Attention, employers: New York is very clear on what constitutes meal and rest breaks for workers. Not all breaks are created equal. Here are the rules and exceptions.
Labor Law Section 162 applies to all employers and employees working in the state of New York and defines set periods for legally acceptable meal and rest breaks. The rules can vary depending on which employment category the work falls under, so it’s wise for employers to know the meal and rest rights for their specific type of employees to remain on the right side of the law.
Meal and rest requirements for factory workers
Factory workers are entitled to a 60-minute meal break which must take place between 11 am and 2 pm. They are also entitled to a further one-hour meal break halfway through any shift lasting over 6 hours and starting between 1 pm and 6 am. For the noonday rest period, the Department of Labor clarifies that it applies to anyone employed in or in connection with a factory.
Under Section 162, factories are manufacturing establishments such as workshops and mills and all adjoining/related structures connected to their operations. Employees whose duties involve the operation or maintenance of a factory are considered factory workers. However, structures operated or owned by public-service corporations do not qualify for factory status.
Break requirements for non-factory workers
“White-collar” workers are entitled to a 30-minute lunch break for working 6 consecutive hours, with the break taking place between 11 am and 2 pm. Shifts over 6 hours require a 45-minute meal break if the shift starts between 1 pm and 6 pm. In both factory and non-factory conditions, workers may take an additional 20-minute meal break sometime between 5 pm and 7 pm on workdays that start before 11 am and end after 7 pm.
Alterations and exceptions to the rules
An employer may apply to the Commissioner of the Department of Labor if they wish to operate shorter mealtimes of not less than 20 minutes, but permission depends upon special circumstances being present. If a lunch break must be reduced to 30 minutes, the Department of Labor allows employers to do so without application but only if it causes no hardship to employees.
Sometimes, a shift may have only one person on duty or a single individual qualified for the job. In this scenario, the employee may either eat on the job (but only with their express consent that this is acceptable and if they are being paid for the time) or they may request an uninterrupted meal break. These circumstances require employers to be very clear with workers at the pre-hiring stage that such shifts may require meals to be eaten on-the-job, or a clear request for a specific meal and rest time.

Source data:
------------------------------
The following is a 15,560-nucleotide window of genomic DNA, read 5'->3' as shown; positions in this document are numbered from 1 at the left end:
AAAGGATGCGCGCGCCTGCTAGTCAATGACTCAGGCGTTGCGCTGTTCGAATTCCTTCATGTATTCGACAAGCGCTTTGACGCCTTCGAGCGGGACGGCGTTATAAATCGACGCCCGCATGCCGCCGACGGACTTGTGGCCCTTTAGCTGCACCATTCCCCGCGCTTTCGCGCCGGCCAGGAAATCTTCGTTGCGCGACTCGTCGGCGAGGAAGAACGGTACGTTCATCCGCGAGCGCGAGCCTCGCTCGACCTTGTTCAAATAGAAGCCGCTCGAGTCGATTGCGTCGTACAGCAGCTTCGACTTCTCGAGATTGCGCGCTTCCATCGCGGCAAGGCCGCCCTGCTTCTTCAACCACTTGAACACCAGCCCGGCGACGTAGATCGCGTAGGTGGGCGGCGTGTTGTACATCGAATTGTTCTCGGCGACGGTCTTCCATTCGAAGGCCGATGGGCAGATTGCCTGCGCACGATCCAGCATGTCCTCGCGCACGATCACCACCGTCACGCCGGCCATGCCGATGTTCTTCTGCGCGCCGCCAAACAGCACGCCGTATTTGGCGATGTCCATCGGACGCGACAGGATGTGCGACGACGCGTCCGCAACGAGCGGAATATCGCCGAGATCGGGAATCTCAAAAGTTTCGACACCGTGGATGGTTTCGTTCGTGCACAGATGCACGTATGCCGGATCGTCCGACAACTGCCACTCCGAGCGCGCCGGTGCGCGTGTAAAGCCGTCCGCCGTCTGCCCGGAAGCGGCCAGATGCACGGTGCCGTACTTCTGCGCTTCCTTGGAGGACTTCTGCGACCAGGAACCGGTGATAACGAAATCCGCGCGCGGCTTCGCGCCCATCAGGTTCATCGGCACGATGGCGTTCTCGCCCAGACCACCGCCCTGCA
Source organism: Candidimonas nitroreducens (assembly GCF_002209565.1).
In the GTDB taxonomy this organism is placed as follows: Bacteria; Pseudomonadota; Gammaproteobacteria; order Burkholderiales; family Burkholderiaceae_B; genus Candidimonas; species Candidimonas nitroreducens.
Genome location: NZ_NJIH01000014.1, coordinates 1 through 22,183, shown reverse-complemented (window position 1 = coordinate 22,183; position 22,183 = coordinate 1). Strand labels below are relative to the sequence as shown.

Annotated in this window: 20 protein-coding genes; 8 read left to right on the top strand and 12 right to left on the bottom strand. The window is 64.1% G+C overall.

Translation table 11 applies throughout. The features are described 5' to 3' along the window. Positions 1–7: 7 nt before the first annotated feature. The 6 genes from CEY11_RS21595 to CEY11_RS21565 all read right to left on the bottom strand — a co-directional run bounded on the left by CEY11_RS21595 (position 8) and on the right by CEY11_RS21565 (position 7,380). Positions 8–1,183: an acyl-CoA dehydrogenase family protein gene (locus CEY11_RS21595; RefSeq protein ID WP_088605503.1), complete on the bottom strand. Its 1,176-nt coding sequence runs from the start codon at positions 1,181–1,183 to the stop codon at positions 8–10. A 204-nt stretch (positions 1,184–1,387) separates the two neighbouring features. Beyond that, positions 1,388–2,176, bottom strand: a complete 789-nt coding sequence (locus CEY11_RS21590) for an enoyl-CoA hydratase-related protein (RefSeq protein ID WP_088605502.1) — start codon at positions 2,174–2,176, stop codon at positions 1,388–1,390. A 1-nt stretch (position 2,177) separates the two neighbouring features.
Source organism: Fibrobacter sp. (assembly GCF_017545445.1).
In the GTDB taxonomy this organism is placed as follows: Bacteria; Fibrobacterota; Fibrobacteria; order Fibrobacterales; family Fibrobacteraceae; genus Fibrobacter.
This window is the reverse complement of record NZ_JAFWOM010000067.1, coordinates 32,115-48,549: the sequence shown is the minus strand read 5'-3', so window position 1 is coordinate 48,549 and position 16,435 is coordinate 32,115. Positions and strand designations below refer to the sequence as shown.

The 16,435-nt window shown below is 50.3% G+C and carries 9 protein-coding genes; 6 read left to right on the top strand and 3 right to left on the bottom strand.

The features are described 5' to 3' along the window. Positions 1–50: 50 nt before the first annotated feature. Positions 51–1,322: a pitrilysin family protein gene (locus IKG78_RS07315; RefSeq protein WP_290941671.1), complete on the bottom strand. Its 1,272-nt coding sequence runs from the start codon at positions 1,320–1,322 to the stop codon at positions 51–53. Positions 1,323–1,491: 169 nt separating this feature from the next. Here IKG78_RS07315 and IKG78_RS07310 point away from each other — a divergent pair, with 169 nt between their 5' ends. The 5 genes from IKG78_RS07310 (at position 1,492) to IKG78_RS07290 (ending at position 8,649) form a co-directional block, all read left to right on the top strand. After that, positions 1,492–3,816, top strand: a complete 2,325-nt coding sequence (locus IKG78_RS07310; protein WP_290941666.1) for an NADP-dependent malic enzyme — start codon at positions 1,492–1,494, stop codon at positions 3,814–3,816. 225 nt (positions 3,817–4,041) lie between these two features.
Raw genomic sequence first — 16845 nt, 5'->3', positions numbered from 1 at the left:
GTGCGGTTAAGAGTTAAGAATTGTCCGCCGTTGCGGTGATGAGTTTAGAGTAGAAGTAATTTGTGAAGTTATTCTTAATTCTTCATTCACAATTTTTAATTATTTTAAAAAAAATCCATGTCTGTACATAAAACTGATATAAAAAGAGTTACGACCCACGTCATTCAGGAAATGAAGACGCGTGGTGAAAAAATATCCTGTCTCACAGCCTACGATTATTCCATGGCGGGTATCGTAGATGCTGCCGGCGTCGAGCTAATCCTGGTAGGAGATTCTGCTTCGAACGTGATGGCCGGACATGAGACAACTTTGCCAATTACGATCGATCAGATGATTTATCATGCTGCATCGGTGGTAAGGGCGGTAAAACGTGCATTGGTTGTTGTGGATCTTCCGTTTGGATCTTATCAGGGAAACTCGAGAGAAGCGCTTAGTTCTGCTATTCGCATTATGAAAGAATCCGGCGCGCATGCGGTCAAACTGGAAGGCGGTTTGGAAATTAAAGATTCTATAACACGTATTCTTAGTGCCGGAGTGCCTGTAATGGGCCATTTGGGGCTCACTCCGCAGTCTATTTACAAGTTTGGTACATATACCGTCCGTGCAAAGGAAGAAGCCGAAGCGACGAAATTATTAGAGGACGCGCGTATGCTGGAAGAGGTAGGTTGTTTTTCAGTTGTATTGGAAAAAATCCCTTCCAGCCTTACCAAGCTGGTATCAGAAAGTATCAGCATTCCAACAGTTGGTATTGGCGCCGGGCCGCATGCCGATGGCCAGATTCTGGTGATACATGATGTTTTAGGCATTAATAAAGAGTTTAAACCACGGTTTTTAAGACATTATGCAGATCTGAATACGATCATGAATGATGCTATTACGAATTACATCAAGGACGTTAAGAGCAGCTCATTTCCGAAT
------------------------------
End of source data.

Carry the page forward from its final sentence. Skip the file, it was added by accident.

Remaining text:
The “brown bag lunch” is a period when employees eat lunch while attending a work-related presentation. If the presentation is mandatory, employees are still considered to be at work and must be paid for the meal period. If attendance is voluntary, it is considered a meal break and need not be paid.
When standard rules can’t apply
Working environments can be fluid depending on operational needs, so set mealtimes may occasionally be achievable. Employers are permitted to round the starting and stopping of mealtimes in intervals of between 5 and 15 minutes providing this does not result in employees losing time.
Additionally, employers and employees may negotiate to waive statutory meal periods with three provisos:
- The employees must receive a desired benefit in exchange for the waiver
- The operational needs of the workplace must prove that set periods are impractical
- And the waiver must be forged through good-faith negotiations
It’s important to note that the employee benefit in exchange for such a waiver may only temporarily take the form of being able to leave work early. For example, sacrificing the one-hour lunch in a 9 to 6 day may mean employers and employees agree the latter can leave earlier at 5 pm, but only for a limited period. Such an agreement cannot be made permanent.
The location of a work break
It’s common for employees to leave work premises during meal breaks, but there’s no section of the Labor Law that says they must be allowed to do so. What matters is that they are relieved of their duties during the break time (unless it’s in a single-individual scenario as outlined above).
Employees may use meal breaks to rest, but purely rest-based breaks are different. These must be permitted and range from 5 to 20 minutes under Federal Regulation 29 CFR §785.18 and must be counted and paid for as part of the hours worked. Unauthorized extensions of these permitted times need not be paid.
If you’re an employer and in any doubt about meal and rest best practices, contact a labor and employment attorney and/or your nearest office of the Division of Labor Standards for guidance.
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